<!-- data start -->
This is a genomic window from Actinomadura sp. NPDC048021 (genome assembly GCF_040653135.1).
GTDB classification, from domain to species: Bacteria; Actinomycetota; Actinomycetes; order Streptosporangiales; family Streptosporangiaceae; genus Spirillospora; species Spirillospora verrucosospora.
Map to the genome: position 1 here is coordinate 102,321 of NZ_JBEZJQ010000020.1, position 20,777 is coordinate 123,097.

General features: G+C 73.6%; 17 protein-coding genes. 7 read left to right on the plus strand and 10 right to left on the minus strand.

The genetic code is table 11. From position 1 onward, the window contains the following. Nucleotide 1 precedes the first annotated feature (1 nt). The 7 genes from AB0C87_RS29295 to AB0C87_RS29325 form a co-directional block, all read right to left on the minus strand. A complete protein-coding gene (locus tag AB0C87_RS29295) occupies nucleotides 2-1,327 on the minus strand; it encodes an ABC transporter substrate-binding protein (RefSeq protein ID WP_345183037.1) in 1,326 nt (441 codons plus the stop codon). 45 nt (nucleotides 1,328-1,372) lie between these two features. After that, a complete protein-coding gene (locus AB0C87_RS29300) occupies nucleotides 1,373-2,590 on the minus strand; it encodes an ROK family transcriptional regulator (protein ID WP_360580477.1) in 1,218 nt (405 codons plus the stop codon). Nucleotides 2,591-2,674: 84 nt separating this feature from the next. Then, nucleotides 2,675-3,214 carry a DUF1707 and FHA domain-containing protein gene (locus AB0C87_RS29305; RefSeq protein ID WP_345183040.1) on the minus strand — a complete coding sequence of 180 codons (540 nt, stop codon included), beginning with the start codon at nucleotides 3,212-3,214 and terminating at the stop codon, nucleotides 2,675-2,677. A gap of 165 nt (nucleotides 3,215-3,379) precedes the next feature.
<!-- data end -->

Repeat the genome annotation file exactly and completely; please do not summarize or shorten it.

This is a genomic window from Actinomadura sp. NPDC048021 (genome assembly GCF_040653135.1).
GTDB classification, from domain to species: Bacteria; Actinomycetota; Actinomycetes; order Streptosporangiales; family Streptosporangiaceae; genus Spirillospora; species Spirillospora verrucosospora.
Map to the genome: position 1 here is coordinate 102,321 of NZ_JBEZJQ010000020.1, position 20,777 is coordinate 123,097.

General features: G+C 73.6%; 17 protein-coding genes. 7 read left to right on the plus strand and 10 right to left on the minus strand.

The genetic code is table 11. From position 1 onward, the window contains the following. Nucleotide 1 precedes the first annotated feature (1 nt). The 7 genes from AB0C87_RS29295 to AB0C87_RS29325 form a co-directional block, all read right to left on the minus strand. A complete protein-coding gene (locus tag AB0C87_RS29295) occupies nucleotides 2-1,327 on the minus strand; it encodes an ABC transporter substrate-binding protein (RefSeq protein ID WP_345183037.1) in 1,326 nt (441 codons plus the stop codon). 45 nt (nucleotides 1,328-1,372) lie between these two features. After that, a complete protein-coding gene (locus AB0C87_RS29300) occupies nucleotides 1,373-2,590 on the minus strand; it encodes an ROK family transcriptional regulator (protein ID WP_360580477.1) in 1,218 nt (405 codons plus the stop codon). Nucleotides 2,591-2,674: 84 nt separating this feature from the next. Then, nucleotides 2,675-3,214 carry a DUF1707 and FHA domain-containing protein gene (locus AB0C87_RS29305; RefSeq protein ID WP_345183040.1) on the minus strand — a complete coding sequence of 180 codons (540 nt, stop codon included), beginning with the start codon at nucleotides 3,212-3,214 and terminating at the stop codon, nucleotides 2,675-2,677. A gap of 165 nt (nucleotides 3,215-3,379) precedes the next feature.